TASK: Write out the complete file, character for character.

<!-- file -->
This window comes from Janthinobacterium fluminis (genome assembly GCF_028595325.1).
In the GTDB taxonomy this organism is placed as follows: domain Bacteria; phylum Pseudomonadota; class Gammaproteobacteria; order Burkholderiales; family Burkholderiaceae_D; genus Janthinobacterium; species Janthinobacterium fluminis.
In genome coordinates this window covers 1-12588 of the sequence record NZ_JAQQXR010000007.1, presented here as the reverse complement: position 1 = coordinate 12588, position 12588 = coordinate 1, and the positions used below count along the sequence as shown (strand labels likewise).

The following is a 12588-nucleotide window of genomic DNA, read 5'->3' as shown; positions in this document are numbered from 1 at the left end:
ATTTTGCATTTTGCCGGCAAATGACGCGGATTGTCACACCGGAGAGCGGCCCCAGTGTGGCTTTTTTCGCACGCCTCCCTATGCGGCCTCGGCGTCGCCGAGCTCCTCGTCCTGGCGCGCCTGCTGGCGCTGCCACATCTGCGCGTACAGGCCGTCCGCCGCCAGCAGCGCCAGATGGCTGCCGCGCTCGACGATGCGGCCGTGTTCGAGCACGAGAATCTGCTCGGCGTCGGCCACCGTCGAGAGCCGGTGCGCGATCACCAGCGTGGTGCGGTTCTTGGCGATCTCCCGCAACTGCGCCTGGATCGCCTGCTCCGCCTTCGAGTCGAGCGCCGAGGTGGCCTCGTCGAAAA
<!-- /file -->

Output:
This window comes from Janthinobacterium fluminis (genome assembly GCF_028595325.1).
In the GTDB taxonomy this organism is placed as follows: domain Bacteria; phylum Pseudomonadota; class Gammaproteobacteria; order Burkholderiales; family Burkholderiaceae_D; genus Janthinobacterium; species Janthinobacterium fluminis.
In genome coordinates this window covers 1-12588 of the sequence record NZ_JAQQXR010000007.1, presented here as the reverse complement: position 1 = coordinate 12588, position 12588 = coordinate 1, and the positions used below count along the sequence as shown (strand labels likewise).

The following is a 12588-nucleotide window of genomic DNA, read 5'->3' as shown; positions in this document are numbered from 1 at the left end:
ATTTTGCATTTTGCCGGCAAATGACGCGGATTGTCACACCGGAGAGCGGCCCCAGTGTGGCTTTTTTCGCACGCCTCCCTATGCGGCCTCGGCGTCGCCGAGCTCCTCGTCCTGGCGCGCCTGCTGGCGCTGCCACATCTGCGCGTACAGGCCGTCCGCCGCCAGCAGCGCCAGATGGCTGCCGCGCTCGACGATGCGGCCGTGTTCGAGCACGAGAATCTGCTCGGCGTCGGCCACCGTCGAGAGCCGGTGCGCGATCACCAGCGTGGTGCGGTTCTTGGCGATCTCCCGCAACTGCGCCTGGATCGCCTGCTCCGCCTTCGAGTCGAGCGCCGAGGTGGCCTCGTCGAAAA